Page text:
Subject(s)
COVID-19 , Critical Illness , Aged , COVID-19/therapy , Cohort Studies , Female , Humans , Immunization, Passive , Male , Middle Aged , SARS-CoV-2
4.
Theranostics ; 11(5): 2170-2181, 2021.
Article in English | MEDLINE | ID: covidwho-1016389

ABSTRACT

Introduction: An increasing number of children with severe coronavirus disease 2019 (COVID-19) is being reported, yet the spectrum of disease severity and expression patterns of angiotensin-converting enzyme 2 (ACE2) in children at different developmental stages are largely unknow. Methods: We analysed clinical features in a cohort of 173 children with COVID-19 (0-15 yrs.-old) between January 22, 2020 and March 15, 2020. We systematically examined the expression and distribution of ACE2 in different developmental stages of children by using a combination of children's lung biopsies, pluripotent stem cell-derived lung cells, RNA-sequencing profiles, and ex vivo SARS-CoV-2 pseudoviral infections. Results: It revealed that infants (< 1yrs.-old), with a weaker potency of immune response, are more vulnerable to develop pneumonia whereas older children (> 1 yrs.-old) are more resistant to lung injury. The expression levels of ACE2 however do not vary by age in children's lung. ACE2 is notably expressed not only in Alveolar Type II (AT II) cells, but also in SOX9 positive lung progenitor cells detected in both pluripotent stem cell derivatives and infants' lungs. The ACE2+SOX9+ cells are readily infected by SARS-CoV-2 pseudovirus and the numbers of the double positive cells are significantly decreased in older children. Conclusions: Infants (< 1 yrs.-old) with SARS-CoV-2 infection are more vulnerable to lung injuries. ACE2 expression in multiple types of lung cells including SOX9 positive progenitor cells, in cooperation with an unestablished immune system, could be risk factors contributing to vulnerability of infants with COVID-19. There is a need to continue monitoring lung development in young children who have recovered from SARS-CoV-2 infection.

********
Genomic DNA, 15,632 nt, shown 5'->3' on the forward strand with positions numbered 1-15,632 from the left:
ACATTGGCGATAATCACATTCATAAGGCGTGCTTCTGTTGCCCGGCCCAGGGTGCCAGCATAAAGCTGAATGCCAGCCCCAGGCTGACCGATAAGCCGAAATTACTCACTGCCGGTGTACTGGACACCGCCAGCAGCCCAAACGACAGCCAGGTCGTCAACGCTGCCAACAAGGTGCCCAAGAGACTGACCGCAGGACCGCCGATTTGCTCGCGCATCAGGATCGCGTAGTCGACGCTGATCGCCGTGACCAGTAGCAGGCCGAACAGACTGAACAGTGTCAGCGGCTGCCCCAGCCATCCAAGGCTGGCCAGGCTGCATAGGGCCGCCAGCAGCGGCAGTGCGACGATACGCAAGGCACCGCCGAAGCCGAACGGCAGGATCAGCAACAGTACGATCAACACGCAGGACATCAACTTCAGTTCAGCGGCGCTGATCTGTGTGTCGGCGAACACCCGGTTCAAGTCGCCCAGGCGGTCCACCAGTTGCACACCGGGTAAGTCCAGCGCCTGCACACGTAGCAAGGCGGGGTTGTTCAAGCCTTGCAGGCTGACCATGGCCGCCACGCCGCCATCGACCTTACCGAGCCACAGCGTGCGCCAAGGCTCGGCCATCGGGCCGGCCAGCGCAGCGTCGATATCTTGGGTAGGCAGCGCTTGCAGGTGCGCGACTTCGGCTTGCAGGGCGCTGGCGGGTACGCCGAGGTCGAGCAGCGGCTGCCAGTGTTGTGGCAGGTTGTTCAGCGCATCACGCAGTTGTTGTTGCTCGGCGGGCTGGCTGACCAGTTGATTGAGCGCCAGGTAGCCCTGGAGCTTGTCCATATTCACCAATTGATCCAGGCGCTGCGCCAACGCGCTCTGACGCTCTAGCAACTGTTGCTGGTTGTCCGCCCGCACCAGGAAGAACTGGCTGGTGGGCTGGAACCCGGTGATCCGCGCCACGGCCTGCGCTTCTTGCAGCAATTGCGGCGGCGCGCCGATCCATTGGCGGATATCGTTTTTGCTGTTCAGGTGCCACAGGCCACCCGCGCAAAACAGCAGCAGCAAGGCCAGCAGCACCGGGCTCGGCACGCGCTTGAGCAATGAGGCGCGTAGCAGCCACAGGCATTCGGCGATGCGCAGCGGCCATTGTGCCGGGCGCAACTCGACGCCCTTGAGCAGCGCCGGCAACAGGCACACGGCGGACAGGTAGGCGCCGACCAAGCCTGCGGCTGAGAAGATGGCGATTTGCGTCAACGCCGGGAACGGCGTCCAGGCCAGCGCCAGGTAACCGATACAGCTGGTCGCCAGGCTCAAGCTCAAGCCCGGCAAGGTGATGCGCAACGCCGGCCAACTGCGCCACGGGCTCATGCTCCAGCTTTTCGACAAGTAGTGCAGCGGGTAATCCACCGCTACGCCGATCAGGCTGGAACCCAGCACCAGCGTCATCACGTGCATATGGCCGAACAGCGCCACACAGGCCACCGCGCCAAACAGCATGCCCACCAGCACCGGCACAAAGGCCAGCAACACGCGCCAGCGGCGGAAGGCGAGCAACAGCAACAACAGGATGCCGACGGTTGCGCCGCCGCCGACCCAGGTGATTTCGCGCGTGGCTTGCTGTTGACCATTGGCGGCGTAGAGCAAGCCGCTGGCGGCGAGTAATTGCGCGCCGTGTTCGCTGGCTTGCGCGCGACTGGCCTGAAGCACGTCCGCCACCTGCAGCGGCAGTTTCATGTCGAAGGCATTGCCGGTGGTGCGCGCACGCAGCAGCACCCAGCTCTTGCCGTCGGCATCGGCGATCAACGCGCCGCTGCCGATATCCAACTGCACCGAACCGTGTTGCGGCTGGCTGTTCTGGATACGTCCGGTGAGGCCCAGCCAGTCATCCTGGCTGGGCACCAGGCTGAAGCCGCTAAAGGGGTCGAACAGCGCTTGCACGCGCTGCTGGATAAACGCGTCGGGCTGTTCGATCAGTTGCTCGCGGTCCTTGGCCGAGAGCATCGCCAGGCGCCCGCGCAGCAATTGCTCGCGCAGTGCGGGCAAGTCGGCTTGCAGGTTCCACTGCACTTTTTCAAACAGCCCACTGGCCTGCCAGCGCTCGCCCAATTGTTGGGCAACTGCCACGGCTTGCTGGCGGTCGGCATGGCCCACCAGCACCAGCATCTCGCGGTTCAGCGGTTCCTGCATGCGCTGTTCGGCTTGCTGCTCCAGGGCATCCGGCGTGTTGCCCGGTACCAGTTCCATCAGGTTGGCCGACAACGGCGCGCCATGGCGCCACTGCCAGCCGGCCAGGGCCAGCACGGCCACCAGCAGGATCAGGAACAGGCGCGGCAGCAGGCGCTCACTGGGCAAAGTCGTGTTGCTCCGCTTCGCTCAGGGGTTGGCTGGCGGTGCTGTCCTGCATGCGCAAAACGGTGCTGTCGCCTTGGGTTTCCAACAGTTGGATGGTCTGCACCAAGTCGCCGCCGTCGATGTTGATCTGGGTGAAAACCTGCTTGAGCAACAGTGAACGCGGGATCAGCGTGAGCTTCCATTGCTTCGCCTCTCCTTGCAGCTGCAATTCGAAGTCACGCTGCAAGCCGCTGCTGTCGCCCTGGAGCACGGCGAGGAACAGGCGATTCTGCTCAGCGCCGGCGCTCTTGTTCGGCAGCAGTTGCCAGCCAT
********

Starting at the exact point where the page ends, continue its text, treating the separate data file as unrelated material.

Subject(s)
Angiotensin-Converting Enzyme 2/metabolism , COVID-19/pathology , Lung/cytology , Stem Cells/metabolism , Adolescent , Biopsy , Child , Child, Preschool , Female , Humans , Immune System , Infant , Infant, Newborn , Lung/virology , Male , RNA-Seq , Risk Factors , SARS-CoV-2 , SOX9 Transcription Factor/metabolism , Single-Cell Analysis , Stem Cells/virology
7.
PLoS Med ; 17(6): e1003130, 2020 06.
Article in English | MEDLINE | ID: covidwho-599408

ABSTRACT